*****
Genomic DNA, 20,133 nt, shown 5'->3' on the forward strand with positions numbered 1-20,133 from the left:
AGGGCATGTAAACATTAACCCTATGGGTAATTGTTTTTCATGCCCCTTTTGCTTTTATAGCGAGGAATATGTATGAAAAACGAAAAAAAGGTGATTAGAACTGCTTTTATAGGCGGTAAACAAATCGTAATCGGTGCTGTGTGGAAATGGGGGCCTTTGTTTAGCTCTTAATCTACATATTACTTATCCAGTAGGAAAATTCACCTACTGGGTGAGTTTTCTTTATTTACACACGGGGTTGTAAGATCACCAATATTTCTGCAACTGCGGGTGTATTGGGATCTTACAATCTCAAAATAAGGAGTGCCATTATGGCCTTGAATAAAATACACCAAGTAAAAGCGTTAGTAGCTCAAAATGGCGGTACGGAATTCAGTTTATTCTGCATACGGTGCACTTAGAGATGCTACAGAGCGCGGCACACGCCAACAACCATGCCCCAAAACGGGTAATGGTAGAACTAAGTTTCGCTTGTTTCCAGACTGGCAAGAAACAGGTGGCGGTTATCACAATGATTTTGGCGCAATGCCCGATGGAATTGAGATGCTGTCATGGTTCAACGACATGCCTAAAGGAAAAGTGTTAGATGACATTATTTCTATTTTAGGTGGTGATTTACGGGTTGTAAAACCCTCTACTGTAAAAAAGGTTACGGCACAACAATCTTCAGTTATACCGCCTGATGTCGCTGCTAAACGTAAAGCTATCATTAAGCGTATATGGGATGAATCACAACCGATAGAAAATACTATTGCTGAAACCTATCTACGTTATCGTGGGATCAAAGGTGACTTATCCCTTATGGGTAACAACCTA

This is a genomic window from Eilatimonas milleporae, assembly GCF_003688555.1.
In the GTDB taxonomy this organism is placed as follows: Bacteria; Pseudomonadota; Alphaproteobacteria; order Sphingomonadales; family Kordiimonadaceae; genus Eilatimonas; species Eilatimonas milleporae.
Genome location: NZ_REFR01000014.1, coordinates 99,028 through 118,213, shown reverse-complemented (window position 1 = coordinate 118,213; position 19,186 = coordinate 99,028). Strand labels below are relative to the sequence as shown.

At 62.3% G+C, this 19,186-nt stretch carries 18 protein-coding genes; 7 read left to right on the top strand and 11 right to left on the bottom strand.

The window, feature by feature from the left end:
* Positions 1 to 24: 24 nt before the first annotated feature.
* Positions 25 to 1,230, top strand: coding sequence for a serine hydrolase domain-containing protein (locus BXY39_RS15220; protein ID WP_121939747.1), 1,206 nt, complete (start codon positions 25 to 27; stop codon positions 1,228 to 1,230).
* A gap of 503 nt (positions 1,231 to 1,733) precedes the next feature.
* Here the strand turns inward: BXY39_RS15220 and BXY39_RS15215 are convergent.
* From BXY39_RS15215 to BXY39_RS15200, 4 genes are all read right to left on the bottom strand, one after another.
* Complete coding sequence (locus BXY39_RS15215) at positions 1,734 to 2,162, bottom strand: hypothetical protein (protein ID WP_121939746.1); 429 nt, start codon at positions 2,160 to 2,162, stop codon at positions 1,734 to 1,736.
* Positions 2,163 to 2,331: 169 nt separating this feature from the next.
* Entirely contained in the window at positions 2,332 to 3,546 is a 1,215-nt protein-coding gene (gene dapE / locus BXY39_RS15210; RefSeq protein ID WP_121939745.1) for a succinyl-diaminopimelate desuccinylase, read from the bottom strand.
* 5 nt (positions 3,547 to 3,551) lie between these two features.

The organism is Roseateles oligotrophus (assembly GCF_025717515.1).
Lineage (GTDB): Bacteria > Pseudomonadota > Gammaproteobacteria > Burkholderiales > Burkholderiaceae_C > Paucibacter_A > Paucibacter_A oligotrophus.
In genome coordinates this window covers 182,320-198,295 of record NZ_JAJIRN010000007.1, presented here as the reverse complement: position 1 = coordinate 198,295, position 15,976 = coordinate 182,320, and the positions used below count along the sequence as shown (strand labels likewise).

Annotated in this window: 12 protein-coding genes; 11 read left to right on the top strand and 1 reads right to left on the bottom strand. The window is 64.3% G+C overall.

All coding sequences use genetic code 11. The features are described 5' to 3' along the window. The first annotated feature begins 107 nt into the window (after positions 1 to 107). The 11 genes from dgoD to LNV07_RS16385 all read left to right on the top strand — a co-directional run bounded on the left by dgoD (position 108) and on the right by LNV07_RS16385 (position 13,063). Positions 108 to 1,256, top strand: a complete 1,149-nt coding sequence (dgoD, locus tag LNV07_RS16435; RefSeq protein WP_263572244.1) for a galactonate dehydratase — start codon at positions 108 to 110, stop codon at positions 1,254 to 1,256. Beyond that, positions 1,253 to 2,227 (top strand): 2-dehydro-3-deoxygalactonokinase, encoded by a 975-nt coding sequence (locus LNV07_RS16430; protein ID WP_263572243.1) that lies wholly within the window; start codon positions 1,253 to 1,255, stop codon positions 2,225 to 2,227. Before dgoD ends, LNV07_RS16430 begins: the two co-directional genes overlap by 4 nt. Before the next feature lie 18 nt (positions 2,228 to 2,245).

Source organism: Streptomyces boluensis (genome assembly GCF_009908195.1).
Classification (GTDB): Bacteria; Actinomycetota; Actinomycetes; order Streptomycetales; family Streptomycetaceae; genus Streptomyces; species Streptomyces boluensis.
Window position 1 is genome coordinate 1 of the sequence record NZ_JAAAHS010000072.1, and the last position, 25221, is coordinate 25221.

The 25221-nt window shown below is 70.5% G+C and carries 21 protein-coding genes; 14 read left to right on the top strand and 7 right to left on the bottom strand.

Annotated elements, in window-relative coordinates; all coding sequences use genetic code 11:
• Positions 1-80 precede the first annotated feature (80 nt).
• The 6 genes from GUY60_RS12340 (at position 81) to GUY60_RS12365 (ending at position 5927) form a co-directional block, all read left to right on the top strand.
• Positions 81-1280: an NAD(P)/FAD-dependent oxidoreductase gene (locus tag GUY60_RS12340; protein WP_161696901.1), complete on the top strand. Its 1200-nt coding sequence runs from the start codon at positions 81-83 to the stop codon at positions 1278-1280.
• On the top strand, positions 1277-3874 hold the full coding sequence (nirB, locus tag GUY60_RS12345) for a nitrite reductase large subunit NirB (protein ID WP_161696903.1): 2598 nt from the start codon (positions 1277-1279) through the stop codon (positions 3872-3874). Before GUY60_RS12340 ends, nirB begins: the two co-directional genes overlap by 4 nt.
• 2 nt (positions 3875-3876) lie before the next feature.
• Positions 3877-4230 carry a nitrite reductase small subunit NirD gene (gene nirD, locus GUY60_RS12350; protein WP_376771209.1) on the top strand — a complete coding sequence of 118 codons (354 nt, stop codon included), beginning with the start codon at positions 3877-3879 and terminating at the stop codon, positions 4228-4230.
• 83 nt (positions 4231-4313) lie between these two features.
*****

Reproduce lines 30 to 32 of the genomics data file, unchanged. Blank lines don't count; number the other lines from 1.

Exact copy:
• On the top strand, positions 1277-3874 hold the full coding sequence (nirB, locus tag GUY60_RS12345) for a nitrite reductase large subunit NirB (protein ID WP_161696903.1): 2598 nt from the start codon (positions 1277-1279) through the stop codon (positions 3872-3874). Before GUY60_RS12340 ends, nirB begins: the two co-directional genes overlap by 4 nt.
• 2 nt (positions 3875-3876) lie before the next feature.
• Positions 3877-4230 carry a nitrite reductase small subunit NirD gene (gene nirD, locus GUY60_RS12350; protein WP_376771209.1) on the top strand — a complete coding sequence of 118 codons (354 nt, stop codon included), beginning with the start codon at positions 3877-3879 and terminating at the stop codon, positions 4228-4230.